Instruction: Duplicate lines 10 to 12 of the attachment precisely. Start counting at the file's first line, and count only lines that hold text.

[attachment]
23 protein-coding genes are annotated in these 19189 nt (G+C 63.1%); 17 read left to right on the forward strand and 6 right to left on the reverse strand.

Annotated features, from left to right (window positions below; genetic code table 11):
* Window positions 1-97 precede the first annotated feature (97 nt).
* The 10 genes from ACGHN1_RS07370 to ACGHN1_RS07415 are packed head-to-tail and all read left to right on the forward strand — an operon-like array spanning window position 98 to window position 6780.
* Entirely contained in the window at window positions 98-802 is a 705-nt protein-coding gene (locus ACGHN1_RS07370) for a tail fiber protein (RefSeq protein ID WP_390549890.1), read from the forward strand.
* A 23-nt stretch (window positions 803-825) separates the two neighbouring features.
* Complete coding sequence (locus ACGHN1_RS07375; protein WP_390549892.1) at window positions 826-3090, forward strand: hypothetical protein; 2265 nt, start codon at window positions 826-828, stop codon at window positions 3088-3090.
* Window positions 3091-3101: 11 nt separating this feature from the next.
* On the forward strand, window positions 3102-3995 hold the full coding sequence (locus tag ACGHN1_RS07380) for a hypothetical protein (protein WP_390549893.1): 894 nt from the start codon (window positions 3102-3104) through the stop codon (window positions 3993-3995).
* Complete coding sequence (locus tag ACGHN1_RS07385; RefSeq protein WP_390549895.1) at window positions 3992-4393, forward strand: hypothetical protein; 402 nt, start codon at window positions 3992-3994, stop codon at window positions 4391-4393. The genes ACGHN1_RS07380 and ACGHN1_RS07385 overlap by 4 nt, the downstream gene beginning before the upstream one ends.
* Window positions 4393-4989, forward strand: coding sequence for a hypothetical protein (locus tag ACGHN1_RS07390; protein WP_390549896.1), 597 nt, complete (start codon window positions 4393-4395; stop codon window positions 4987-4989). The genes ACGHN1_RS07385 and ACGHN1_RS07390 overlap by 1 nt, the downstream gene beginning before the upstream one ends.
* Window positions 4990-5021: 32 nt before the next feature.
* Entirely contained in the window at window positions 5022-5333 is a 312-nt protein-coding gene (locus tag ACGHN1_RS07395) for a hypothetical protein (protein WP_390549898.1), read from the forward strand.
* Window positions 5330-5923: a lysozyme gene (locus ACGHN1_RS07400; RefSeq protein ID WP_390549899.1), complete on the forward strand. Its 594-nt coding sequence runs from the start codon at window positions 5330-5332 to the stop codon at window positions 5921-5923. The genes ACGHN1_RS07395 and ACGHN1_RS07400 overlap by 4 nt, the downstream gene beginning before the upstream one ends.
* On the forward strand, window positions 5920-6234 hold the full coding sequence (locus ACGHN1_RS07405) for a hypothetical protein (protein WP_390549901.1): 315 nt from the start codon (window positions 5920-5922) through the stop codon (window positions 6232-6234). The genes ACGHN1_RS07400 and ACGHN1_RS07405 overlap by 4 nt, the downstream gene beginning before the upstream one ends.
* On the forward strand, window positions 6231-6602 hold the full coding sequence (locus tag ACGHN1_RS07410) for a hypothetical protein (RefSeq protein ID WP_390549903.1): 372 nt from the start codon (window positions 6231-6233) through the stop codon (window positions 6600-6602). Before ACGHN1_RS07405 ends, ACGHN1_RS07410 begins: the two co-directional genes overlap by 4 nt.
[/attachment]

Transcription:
* Complete coding sequence (locus tag ACGHN1_RS07385; RefSeq protein WP_390549895.1) at window positions 3992-4393, forward strand: hypothetical protein; 402 nt, start codon at window positions 3992-3994, stop codon at window positions 4391-4393. The genes ACGHN1_RS07380 and ACGHN1_RS07385 overlap by 4 nt, the downstream gene beginning before the upstream one ends.
* Window positions 4393-4989, forward strand: coding sequence for a hypothetical protein (locus tag ACGHN1_RS07390; protein WP_390549896.1), 597 nt, complete (start codon window positions 4393-4395; stop codon window positions 4987-4989). The genes ACGHN1_RS07385 and ACGHN1_RS07390 overlap by 1 nt, the downstream gene beginning before the upstream one ends.
* Window positions 4990-5021: 32 nt before the next feature.